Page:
My Two Cents
I’ve known Pastor Chris Anderson since our university days. Loved his fellowship then and love his blog now (My Two Cents). He recently asked a bunch of missionaries for their “two cents” for a sermon he was preaching. I thought the questions were good and I post my answers here.What biblical passages have been particularly used of the Lord to point you toward the mission field?
1) The WHOLE of Scripture more than any passages … of course a few stand out:
2) The Book of Acts.
3) All the Great Commission passages! Simple and clear.
4) Acts 20:24 … “But none of these things move me, neither count I my life dear unto myself, so that I might finish my course with joy, and the ministry, which I have received of the Lord Jesus, to testify the gospel of the grace of God.”
I’m wrapping up a series on evangelism and I’m wanting to end it with a missions emphasis, praying that the Lord will move some of our people to seriously consider taking a more “front lines” role in the Great Commission. How would you counsel me to address the issue from the pulpit? What would you caution me against?
1) Let them know the incredible difficulty of “leaving houses and lands …” for the Gospel. It’s easy to feel the tingly sensations of missionary surrender by listening to a well-crafted, musically-powerful missionary DVD in a climate controlled auditorium and then hearing an impassioned sermon. But turn off the A/C when you preach the sermon. Pump in the smells of body odor and strange food and cigarette smoke. Blast some insipid Balkan or tribal music in the background. Talk about depression and loneliness and pain and smog and threats and fears and danger and discomfort and frustration about the illogical grammar. Talk about there being 10 Demas-es that rip your heart out for every Timothy that is faithful. Talk about pouring out blood, sweat and tears and seeing the harvest come in slower than you thought it would. Talk about missionary kids struggling to adjust and forever becoming “third-culture” people — neither being culturally American nor Timbuktuan. Missionary sacrifice is overwhelming. This isn’t in the fine print — it’s plastered all over the New Testament — but we fail to present this side because we don’t want to sound like we’re bellyaching. War is Hell.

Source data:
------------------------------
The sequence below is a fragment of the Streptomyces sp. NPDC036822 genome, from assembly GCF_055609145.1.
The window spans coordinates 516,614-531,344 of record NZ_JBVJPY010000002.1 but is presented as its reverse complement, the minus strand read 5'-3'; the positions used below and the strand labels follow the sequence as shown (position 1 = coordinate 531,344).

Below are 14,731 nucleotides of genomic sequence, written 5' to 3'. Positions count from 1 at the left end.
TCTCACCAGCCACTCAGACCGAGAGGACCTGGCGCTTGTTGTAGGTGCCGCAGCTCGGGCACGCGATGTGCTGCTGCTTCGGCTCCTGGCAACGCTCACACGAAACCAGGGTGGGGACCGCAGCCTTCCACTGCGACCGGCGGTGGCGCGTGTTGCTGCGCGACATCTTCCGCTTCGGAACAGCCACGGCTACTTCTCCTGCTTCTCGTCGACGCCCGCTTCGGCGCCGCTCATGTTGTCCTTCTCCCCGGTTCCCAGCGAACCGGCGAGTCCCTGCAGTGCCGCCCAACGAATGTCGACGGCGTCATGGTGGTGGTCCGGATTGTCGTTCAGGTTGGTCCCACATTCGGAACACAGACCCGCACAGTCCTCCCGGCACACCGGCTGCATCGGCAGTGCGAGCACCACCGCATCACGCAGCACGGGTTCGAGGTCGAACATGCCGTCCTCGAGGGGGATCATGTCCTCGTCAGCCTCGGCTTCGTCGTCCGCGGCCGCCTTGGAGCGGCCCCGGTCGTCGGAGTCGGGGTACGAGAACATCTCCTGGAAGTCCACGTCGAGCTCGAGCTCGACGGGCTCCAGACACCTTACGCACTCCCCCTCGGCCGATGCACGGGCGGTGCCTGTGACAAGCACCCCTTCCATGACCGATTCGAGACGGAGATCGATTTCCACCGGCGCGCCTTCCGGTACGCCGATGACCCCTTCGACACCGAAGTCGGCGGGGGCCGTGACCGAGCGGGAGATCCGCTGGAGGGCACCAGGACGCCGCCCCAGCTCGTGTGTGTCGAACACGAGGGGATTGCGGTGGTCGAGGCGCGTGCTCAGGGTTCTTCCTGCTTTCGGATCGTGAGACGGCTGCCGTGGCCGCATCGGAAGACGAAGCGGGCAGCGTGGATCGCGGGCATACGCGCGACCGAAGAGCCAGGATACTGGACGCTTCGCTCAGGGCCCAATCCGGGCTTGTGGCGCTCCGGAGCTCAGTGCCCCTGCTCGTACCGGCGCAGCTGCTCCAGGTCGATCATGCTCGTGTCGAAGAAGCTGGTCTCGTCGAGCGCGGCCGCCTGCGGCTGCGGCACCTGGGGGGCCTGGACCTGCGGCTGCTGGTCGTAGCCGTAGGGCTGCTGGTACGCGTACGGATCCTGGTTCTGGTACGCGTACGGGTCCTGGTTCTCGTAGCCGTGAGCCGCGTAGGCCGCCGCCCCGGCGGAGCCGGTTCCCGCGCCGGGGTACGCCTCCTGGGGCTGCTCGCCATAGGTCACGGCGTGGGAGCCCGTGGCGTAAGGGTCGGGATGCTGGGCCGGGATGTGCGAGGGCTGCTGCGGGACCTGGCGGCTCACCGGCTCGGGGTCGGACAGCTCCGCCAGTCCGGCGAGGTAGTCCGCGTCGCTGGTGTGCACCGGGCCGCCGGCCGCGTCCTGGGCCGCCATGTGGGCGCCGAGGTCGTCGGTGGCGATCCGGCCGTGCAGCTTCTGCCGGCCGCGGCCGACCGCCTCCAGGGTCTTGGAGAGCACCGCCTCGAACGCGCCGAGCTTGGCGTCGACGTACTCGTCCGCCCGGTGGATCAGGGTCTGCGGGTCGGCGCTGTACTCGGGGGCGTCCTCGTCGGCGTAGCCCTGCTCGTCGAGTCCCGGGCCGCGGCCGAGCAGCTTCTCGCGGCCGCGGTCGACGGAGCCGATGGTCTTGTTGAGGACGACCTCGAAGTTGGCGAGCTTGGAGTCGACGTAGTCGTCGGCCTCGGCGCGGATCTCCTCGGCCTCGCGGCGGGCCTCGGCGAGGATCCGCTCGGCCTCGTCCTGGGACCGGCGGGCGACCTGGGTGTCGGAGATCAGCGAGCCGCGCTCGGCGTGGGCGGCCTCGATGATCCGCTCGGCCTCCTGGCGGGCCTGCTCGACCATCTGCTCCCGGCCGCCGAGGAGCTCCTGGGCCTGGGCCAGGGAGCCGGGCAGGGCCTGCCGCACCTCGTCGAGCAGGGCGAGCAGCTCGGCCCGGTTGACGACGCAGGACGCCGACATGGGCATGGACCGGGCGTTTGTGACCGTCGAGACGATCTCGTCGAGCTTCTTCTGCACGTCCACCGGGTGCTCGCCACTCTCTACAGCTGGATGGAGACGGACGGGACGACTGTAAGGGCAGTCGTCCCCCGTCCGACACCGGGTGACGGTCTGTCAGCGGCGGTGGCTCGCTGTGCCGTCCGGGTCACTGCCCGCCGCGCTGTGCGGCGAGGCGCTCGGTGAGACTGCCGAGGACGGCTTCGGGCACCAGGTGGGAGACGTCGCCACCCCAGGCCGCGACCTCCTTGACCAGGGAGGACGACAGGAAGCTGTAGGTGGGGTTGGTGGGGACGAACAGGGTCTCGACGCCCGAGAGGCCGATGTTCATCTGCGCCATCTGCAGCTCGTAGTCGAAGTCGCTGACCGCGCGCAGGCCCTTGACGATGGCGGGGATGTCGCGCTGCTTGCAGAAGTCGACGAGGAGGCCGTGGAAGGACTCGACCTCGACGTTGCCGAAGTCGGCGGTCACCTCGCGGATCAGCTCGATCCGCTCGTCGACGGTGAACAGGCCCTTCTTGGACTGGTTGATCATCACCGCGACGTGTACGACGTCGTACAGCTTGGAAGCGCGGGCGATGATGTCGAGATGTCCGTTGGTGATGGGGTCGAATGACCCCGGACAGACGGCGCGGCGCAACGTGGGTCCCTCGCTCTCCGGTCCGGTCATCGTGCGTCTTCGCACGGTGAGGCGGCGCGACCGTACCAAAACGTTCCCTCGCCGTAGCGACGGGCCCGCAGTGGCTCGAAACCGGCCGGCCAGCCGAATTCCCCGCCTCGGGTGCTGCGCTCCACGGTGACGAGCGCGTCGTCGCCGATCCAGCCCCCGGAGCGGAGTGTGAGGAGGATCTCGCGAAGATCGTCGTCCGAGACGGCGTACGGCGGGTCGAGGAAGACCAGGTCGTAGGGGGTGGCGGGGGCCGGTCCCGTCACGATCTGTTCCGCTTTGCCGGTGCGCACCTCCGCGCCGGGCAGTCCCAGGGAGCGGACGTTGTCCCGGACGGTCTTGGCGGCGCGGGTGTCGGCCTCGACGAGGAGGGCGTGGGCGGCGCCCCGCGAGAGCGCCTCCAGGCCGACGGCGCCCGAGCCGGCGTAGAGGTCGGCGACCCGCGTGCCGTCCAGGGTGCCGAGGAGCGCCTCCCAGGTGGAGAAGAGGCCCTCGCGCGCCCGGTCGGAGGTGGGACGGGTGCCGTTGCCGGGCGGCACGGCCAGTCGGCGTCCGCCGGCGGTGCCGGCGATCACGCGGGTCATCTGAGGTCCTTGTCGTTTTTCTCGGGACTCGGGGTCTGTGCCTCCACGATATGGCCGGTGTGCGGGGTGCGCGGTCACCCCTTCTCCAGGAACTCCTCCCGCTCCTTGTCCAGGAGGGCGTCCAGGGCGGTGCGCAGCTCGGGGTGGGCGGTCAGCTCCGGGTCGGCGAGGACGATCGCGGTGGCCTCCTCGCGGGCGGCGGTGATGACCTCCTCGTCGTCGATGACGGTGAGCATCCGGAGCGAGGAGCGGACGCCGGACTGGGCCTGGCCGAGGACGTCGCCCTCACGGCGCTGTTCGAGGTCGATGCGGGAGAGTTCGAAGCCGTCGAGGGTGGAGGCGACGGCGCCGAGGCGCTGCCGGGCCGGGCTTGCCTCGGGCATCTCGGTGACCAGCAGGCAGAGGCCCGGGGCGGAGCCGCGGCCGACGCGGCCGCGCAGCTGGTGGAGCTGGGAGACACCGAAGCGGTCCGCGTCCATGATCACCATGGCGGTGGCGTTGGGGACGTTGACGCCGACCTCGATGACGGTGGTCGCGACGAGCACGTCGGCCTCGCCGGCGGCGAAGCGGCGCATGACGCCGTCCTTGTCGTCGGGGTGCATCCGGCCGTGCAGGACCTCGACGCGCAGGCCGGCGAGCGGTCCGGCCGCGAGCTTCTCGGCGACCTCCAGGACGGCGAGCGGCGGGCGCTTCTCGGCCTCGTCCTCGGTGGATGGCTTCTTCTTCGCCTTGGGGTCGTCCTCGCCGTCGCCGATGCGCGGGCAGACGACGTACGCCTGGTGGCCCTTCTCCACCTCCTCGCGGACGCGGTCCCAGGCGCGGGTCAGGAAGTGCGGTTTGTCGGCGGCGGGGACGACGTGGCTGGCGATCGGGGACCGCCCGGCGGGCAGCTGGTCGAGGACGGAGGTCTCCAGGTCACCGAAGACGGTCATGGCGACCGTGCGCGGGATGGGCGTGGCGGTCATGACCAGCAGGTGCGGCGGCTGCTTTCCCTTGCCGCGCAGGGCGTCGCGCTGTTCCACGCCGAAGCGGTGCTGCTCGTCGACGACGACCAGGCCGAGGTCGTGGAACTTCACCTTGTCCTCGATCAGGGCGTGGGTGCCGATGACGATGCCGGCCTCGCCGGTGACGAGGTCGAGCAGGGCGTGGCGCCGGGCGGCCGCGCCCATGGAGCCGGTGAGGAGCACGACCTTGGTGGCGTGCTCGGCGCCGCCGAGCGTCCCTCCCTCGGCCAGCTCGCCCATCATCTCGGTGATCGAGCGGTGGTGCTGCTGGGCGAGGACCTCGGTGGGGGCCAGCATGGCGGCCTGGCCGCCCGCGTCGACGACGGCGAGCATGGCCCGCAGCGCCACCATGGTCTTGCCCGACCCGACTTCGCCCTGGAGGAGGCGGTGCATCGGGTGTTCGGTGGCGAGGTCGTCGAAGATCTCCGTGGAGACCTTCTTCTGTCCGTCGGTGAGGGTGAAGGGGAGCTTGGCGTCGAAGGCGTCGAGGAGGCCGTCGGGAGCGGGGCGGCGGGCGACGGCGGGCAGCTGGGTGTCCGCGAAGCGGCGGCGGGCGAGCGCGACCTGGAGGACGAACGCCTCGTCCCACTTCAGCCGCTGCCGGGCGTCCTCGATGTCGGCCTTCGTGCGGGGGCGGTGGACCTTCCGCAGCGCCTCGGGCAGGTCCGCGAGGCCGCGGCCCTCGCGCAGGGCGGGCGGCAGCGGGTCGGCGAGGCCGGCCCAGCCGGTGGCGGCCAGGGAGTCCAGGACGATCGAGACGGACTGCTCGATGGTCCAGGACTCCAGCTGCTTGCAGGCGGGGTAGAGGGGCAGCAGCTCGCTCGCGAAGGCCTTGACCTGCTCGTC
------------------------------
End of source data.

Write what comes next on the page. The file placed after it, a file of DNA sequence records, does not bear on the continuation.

2) Let them know the incredible reward of doing all this for Christ’s sake. Talk up the “joy” that was set before Christ at the cross. Talk up eternal treasure. Mention the party thrown over the 1-in-100 rescued from destruction. Overshadow the immense difficulties of missionary sacrifice by the overwhelming rewards in eternity. Make them jealous for God’s glory and tell them how incredibly amazing it is to see God turn on the spiritual light in a pagan’s heart. Let them imagine how tear-jerkingly awesome it is to hear a sinner calling upon the name of the Lord, after being convicted by the Holy Spirit through someone as unworthy as them. And even in the absence of such conversions on a large scale, let them know that there is great fulfillment in knowing that, amidst the pagan sounds and oppressive darkness, you have been sent as a light, lit by the Light. And though no one come, though no one heed, you are there, and they know you are there, and HE knows you are there — and HE is there with you. Always. Until it’s all over and you go to your final sleep saying, “I left it all on out there on the field — and it was worth it all.”
David Hosaflook, Missionary to the Balkans